Sacral neuromodulation (SNM) is a technique approved by the US Food and Drug Administration for the management of overactive bladder and non-obstructive urinary retention that may also be effective for refractory BPS/IC. “Neuromodulation is the physiological process by which the activity in one neural pathway alters preexisting activity in another pathway through synaptic interaction,” Dr Wu told Clinical Pain Advisor.

Although the mechanisms underlying the effectiveness of SNM have not yet been elucidated, it is “believed that SNM may inhibit the transmission of abnormal sensory signals to the spinal cord and brain by acting on the afferent pathway,” Dr Wu and colleagues wrote in the review article.5 Possible mechanisms underlying the beneficial effects of SNM on BPS/IC include the modulation of pathologic stimuli in unmyelinated C-fibers, and normalization of urinary heparin-binding epidermal growth factor-like growth factor.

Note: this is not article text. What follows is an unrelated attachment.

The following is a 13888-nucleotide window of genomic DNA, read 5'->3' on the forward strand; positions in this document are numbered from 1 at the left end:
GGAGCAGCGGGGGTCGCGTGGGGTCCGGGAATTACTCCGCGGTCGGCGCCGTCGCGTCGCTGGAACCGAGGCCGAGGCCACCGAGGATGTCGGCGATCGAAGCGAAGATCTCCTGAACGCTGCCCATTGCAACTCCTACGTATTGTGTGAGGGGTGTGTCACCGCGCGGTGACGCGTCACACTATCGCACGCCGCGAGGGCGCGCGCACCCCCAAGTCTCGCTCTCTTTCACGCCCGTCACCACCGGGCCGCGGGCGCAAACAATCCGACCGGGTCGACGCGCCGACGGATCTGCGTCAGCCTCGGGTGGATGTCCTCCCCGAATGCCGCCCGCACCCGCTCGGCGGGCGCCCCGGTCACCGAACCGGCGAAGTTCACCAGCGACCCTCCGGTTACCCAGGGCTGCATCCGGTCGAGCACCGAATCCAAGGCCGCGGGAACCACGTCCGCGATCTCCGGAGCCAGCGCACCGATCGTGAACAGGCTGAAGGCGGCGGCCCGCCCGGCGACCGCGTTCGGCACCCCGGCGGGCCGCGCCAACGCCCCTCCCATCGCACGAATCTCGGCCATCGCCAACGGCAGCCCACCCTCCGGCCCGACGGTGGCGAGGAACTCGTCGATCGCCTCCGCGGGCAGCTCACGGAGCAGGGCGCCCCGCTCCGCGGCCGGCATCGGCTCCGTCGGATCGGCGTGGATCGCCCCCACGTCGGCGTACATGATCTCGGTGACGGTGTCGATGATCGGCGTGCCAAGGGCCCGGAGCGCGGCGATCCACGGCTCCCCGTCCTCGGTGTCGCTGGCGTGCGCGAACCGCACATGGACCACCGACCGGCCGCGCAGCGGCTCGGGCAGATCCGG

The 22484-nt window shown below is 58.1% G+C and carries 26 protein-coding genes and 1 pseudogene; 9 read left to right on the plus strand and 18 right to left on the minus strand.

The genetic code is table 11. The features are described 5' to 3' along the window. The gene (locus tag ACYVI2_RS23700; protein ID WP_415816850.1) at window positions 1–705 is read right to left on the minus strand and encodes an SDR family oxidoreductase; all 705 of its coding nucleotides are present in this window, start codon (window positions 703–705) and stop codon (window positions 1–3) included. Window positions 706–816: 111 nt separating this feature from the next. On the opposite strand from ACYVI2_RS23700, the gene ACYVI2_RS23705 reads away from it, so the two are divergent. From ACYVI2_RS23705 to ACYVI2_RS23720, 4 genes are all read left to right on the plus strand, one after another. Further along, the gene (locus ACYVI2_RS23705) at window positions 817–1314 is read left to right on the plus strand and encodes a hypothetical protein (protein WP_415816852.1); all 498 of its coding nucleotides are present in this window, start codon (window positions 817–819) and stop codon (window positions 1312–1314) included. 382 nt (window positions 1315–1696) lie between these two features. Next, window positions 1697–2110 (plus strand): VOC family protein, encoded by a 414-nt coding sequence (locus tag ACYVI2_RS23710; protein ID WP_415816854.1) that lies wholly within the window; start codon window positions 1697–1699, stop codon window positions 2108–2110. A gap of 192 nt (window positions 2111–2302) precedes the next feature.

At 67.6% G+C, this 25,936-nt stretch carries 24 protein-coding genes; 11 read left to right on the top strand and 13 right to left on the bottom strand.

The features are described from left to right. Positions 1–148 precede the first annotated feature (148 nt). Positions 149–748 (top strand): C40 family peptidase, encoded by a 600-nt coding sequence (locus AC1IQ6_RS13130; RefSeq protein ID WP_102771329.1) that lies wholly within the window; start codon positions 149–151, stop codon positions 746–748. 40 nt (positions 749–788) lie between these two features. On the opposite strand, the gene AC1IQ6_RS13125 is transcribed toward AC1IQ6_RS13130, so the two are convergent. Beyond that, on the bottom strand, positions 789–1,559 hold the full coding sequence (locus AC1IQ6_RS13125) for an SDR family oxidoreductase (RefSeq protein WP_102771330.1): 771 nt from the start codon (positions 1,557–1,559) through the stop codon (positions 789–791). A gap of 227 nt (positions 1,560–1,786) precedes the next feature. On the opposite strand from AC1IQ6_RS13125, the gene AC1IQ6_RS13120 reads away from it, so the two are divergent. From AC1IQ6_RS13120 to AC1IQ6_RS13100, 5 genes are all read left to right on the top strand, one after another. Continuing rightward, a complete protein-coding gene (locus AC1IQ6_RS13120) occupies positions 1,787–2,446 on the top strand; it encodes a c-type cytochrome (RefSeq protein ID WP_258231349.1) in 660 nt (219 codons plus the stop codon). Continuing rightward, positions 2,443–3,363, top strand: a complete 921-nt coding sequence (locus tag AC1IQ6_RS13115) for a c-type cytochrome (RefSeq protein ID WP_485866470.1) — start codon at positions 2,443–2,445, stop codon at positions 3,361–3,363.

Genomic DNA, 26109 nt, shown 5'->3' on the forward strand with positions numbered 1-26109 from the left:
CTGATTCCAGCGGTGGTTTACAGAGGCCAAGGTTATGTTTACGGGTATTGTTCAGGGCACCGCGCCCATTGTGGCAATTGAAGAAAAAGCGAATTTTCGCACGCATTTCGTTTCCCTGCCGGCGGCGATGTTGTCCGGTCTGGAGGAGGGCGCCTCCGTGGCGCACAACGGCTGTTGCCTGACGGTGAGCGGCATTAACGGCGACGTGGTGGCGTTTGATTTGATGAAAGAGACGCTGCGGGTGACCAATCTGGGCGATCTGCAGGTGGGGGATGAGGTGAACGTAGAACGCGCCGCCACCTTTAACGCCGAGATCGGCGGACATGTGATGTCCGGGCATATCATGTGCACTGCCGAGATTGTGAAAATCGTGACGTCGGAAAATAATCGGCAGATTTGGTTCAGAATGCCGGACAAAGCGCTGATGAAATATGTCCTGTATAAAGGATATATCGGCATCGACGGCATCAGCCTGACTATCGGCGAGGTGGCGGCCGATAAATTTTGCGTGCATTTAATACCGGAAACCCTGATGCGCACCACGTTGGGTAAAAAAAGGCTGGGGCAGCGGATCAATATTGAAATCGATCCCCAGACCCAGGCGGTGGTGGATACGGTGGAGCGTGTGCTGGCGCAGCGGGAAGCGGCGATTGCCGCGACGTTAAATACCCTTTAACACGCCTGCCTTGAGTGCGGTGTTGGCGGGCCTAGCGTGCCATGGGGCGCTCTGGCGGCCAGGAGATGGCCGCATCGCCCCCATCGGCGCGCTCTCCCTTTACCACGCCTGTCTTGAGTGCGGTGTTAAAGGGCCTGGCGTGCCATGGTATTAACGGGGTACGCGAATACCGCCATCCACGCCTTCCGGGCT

Research investigating the use of SNM for refractory BPS/IC has shown mixed results and often included small samples, prompting investigators to conduct a review of relevant literature to assess the safety and efficacy of the technique in this population. Their final analysis included 17 studies (1 randomized controlled trial, 8 prospective cohort studies, and 8 retrospective case studies) comprising a total of 583 patients (89% women) who had BPS/IC for a duration of 3 to 9.1 years. Patients were followed for varying lengths of time for up to 86 months.

The results reveal a pooled success rate of 84% (95% CI, 76%-91%) as well as substantial reductions in the following outcomes:

  • Pelvic pain, as assessed with scores on the visual analog scale (weighted mean difference [WMD], −3.99; 95% CI, −5.22 to −2.76; P <.00001)
  • Interstitial Cystitis Problem and Symptom Index scores (WMD, −6.34; 95% CI, −9.57 to −3.10; P =.0001; and WMD, −7.17; 95% CI, −9.90 to −4.45; P <.00001, respectively)
  • Daytime frequency (WMD, −7.45; 95% CI, −9.68 to −5.22; P <.00001)
  • Nocturia (WMD, −3.01; 95% CI, −3.56 to −2.45; P <.00001)
  • Voids per 24 hours (WMD, −9.32; 95% CI, −10.90 to −7.74; P <.00001)
  • Urgency (WMD, −1.08; 95% CI, −1.79 to −0.37; P =.003)